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I can not think of any another good phrase to describe the sense, "Open Hearted". This characteristic is like one who does not posses the nature of being stubborn, who has the ability to listen and in certain cases accept others' theories though they can be in opposite of his own theory. A good example would be if a person is capable of admitting if there is some bad customs in his own religion and he does not fall back to admit it in front of others and change the custom in his regular life. What is the name of this characteristic?

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The phrase you're looking for is actually "open-minded". When one is open-minded, they're willing to listen to other opinions and, if properly convinced, change their beliefs. The opposite of this would be closed-minded, like when you enter into a discussion with someone and they refuse to hear anything you have to say or change their mind.

"Open-hearted" would be more like someone who is very generous and caring, and is always there to give a helping hand.

Definitions for each:

Open-hearted:

  1. kindly and warm
  2. disclosing intentions and thoughts clearly; candid

Open-minded:

Receptive to new and different ideas or the opinions of others. See Synonyms at broad-minded.

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    Yes, but I would just add that irrespective of the fact that they mean very different things, "open-minded" is much more common than "open-hearted". Probably because we have so many shorter words for concepts in the general area of the latter (kindly, warm, sympathetic, friendly, etc.) Also "open-hearted" can include a variety of overlapping shades of meaning, whereas "open-minded" is only really your exact definition (I tend to think "broad-minded" is more "tolerant" than "receptive, willing to learn new things", but that's still only one other possible meaning even so). – FumbleFingers Mar 6 '13 at 4:41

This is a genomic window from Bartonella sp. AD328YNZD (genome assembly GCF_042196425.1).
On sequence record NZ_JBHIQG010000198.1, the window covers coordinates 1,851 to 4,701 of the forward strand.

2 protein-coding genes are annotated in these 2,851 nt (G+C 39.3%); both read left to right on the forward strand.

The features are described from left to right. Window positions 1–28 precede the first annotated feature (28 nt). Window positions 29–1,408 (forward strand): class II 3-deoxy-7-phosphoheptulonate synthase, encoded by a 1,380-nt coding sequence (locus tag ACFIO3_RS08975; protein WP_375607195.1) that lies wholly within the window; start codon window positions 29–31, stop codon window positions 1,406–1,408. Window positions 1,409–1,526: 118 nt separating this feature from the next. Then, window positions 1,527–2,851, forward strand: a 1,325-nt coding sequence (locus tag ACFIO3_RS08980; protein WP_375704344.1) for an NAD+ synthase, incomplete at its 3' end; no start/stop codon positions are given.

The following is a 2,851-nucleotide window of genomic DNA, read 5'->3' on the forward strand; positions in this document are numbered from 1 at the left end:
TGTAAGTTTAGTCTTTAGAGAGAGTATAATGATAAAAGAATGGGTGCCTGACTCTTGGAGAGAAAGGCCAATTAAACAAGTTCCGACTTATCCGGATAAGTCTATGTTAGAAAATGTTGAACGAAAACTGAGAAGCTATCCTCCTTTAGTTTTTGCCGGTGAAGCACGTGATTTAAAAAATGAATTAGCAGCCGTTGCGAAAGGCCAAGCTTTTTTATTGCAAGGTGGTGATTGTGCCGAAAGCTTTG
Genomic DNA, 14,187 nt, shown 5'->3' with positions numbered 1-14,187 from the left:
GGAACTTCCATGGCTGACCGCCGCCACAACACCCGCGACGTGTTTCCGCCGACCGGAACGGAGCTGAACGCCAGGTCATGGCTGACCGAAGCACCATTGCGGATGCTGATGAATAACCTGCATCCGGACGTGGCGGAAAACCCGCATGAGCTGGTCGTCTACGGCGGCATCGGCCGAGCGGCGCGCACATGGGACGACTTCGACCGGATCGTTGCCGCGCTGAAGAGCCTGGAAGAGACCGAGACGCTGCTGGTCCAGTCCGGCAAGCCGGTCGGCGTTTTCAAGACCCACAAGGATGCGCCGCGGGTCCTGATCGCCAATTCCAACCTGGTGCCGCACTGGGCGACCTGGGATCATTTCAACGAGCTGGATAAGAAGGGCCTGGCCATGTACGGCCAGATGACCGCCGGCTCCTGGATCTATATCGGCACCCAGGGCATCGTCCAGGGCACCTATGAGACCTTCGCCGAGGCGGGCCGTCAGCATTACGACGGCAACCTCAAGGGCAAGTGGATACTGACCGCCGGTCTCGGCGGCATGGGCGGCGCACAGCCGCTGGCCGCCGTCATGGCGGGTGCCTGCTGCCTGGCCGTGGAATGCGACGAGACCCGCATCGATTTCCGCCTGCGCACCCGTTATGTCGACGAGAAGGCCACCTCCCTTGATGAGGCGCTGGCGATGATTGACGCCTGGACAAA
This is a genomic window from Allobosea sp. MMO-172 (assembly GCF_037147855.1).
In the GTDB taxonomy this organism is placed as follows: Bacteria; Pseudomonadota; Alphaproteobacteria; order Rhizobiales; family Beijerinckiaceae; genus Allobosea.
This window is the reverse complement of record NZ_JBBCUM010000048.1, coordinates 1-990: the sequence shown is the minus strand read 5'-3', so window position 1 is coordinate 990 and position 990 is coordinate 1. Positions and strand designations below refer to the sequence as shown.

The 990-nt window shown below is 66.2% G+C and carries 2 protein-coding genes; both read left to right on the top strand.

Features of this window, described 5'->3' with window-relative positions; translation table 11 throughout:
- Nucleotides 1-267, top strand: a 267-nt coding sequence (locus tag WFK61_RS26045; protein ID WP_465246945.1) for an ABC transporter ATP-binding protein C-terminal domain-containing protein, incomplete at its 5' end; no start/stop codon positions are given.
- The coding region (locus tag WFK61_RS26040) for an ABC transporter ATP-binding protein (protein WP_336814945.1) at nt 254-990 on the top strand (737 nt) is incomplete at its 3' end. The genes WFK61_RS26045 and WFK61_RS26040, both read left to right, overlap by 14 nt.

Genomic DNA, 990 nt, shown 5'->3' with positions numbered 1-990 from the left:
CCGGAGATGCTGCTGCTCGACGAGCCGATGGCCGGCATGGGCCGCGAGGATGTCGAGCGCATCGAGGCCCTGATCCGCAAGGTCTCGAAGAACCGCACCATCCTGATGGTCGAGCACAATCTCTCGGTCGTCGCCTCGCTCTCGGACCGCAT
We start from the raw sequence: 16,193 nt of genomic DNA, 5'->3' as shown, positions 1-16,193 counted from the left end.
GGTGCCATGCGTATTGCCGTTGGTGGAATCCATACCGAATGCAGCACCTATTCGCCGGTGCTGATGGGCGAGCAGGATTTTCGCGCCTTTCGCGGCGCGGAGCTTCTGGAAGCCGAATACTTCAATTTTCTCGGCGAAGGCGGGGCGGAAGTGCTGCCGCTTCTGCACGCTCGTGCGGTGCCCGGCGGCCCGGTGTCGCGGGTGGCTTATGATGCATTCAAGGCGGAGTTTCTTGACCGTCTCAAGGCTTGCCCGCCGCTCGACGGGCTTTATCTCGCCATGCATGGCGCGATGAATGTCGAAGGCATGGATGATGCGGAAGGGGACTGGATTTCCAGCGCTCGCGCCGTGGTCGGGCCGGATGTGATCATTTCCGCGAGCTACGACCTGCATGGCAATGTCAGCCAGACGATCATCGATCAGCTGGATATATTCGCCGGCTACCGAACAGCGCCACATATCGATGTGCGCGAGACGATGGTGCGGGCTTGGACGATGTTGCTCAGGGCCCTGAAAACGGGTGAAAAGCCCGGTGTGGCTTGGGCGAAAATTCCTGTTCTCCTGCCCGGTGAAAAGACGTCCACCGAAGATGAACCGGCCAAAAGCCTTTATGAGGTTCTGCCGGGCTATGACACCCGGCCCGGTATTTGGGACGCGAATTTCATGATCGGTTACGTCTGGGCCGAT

• +1 For suggesting open-minded. The best phrase for that describes. – Persian Cat Mar 6 '13 at 4:58
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    You should add that the states of being open-minded and open-hearted are called openmindedness and openheartedness, respectively, as that’s what the OP actually asked about. – Jon Purdy Mar 6 '13 at 9:15
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Other ways to say this would be "easy going" or "flexible".

Joe is such an easy going guy. He never argues with Bob, even when everyone knows that Joe is correct.

Jane is pretty flexible – she never gets hung up on the sticky parts; instead, she focuses on the big picture and getting things done.

NOAD defines easy-going as:

relaxed and tolerant in approach or manner

and lists tolerant and broad-minded as synonyms. This may not be completely synonymous with open minded, but there is some overlap. Similarly, NOAD defines flexible as:

(of a person) ready and able to change so as to adapt to different circumstances

Here, "different circumstances" can be applied much more broadly than matters of beliefs and opinions (such as coping with an unexpected job change). Still, the word might be used when talking about the situation you described.

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...does not posses the nature of being stubborn, who has the ability to listen and in certain cases accept others' theories though they are opposite of their own theory. A good example would be if a person is capable of admitting if there is some bad customs in their own religion and he does not fall back to admit it in front of others and change the custom in his regular life.

I know that this is not as obvious, but I think the best choice is "reasonable," which means "able to reason" and carries with it the implication that someone is able to put aside his personal differences and analyze things fairly, as they are (i.e., to reason). "Open-minded" is not bad, but it implies only an openness to receiving new ideas, not the ability that you described (not stubborn, able to listen, and willing to accept the better theory) which is reasoning.

The adjective is "reasonable" and the noun is "reasonableness" or "reasonability."

I admire how Joe, a Democrat, voted for the bill he agreed with, even though it was written by a Republican. Joe is a reasonable guy.

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